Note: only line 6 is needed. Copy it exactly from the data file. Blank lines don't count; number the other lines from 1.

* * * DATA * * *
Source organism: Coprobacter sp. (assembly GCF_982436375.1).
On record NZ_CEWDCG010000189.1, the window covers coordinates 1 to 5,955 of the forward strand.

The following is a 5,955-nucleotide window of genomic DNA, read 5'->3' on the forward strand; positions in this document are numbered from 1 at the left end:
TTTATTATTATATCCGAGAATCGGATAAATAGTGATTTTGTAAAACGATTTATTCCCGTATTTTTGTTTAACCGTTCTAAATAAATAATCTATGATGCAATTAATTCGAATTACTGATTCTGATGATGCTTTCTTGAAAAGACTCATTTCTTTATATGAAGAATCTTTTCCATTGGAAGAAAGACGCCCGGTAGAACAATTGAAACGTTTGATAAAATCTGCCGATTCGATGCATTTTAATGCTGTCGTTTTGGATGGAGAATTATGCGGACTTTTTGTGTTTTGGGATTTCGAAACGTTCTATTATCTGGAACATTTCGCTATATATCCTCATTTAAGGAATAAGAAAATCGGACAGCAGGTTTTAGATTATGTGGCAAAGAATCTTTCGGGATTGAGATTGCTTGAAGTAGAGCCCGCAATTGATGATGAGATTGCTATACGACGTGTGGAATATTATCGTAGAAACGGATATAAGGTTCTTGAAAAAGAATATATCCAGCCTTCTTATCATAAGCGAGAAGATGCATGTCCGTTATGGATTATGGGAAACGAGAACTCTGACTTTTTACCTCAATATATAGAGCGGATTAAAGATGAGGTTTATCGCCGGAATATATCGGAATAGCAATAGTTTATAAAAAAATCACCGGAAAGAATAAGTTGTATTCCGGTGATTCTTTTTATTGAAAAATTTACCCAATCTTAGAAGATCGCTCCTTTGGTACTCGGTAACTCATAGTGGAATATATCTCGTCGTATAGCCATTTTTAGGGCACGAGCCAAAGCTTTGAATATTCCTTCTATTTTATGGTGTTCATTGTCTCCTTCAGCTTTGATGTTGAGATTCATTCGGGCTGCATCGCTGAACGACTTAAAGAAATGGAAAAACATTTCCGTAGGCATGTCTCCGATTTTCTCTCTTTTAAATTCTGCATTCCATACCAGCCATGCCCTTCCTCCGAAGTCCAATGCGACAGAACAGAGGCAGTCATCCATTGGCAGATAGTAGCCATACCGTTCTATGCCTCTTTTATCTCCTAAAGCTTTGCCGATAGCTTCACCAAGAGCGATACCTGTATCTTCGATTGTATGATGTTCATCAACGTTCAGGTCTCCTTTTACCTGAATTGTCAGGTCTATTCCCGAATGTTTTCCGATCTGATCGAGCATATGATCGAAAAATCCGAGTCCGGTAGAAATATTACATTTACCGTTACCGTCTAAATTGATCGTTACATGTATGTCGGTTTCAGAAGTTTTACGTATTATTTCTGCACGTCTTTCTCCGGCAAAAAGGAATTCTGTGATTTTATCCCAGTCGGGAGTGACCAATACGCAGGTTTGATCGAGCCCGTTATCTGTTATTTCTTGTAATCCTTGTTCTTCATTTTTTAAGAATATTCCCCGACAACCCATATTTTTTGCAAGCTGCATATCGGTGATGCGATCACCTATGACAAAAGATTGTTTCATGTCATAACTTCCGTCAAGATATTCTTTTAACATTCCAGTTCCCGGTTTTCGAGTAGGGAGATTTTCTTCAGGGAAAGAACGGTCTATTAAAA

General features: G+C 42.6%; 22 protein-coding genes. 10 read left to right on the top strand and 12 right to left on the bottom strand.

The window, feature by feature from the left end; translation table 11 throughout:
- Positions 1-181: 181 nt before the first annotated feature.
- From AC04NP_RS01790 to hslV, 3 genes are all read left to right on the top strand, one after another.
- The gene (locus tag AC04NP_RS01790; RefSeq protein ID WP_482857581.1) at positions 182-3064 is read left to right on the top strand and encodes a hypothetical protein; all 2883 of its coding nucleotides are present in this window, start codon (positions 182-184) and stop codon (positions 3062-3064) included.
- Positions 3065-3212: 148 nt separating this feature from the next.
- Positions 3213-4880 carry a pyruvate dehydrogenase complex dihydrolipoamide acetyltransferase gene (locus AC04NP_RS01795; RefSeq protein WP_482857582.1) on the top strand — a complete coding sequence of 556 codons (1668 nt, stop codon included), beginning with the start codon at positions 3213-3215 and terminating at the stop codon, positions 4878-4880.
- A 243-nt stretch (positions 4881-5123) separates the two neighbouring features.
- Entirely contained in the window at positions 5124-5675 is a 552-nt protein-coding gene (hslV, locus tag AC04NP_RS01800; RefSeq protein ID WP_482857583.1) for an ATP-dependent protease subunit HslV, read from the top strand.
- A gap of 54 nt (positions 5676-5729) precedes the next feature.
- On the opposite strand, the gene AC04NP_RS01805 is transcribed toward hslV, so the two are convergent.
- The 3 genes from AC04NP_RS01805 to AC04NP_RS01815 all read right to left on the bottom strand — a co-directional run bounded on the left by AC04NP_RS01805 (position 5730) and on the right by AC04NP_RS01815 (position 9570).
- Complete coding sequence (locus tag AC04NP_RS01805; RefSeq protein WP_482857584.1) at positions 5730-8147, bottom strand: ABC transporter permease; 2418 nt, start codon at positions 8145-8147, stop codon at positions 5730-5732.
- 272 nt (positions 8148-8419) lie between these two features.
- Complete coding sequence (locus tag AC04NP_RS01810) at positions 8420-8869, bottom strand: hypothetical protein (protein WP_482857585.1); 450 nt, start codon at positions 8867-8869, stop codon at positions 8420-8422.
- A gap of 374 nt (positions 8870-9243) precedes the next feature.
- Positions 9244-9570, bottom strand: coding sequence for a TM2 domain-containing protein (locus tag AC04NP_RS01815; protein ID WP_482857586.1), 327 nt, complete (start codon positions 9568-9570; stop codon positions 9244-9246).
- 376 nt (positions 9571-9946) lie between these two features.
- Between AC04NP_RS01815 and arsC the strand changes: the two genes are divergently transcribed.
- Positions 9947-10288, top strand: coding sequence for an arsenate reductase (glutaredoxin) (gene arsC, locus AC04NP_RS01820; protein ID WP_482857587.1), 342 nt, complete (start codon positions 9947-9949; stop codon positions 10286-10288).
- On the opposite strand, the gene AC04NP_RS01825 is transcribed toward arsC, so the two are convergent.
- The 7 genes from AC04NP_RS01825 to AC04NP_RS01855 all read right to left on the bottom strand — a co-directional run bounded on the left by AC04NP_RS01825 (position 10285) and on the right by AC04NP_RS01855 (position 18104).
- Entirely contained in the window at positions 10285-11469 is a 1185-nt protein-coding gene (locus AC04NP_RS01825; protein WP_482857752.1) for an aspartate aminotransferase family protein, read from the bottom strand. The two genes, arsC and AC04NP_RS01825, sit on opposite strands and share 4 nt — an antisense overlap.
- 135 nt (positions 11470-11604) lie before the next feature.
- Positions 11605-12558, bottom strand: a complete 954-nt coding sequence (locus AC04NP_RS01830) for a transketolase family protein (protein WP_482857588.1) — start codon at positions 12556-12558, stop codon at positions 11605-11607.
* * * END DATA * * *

The window, feature by feature from the left end; translation table 11 throughout: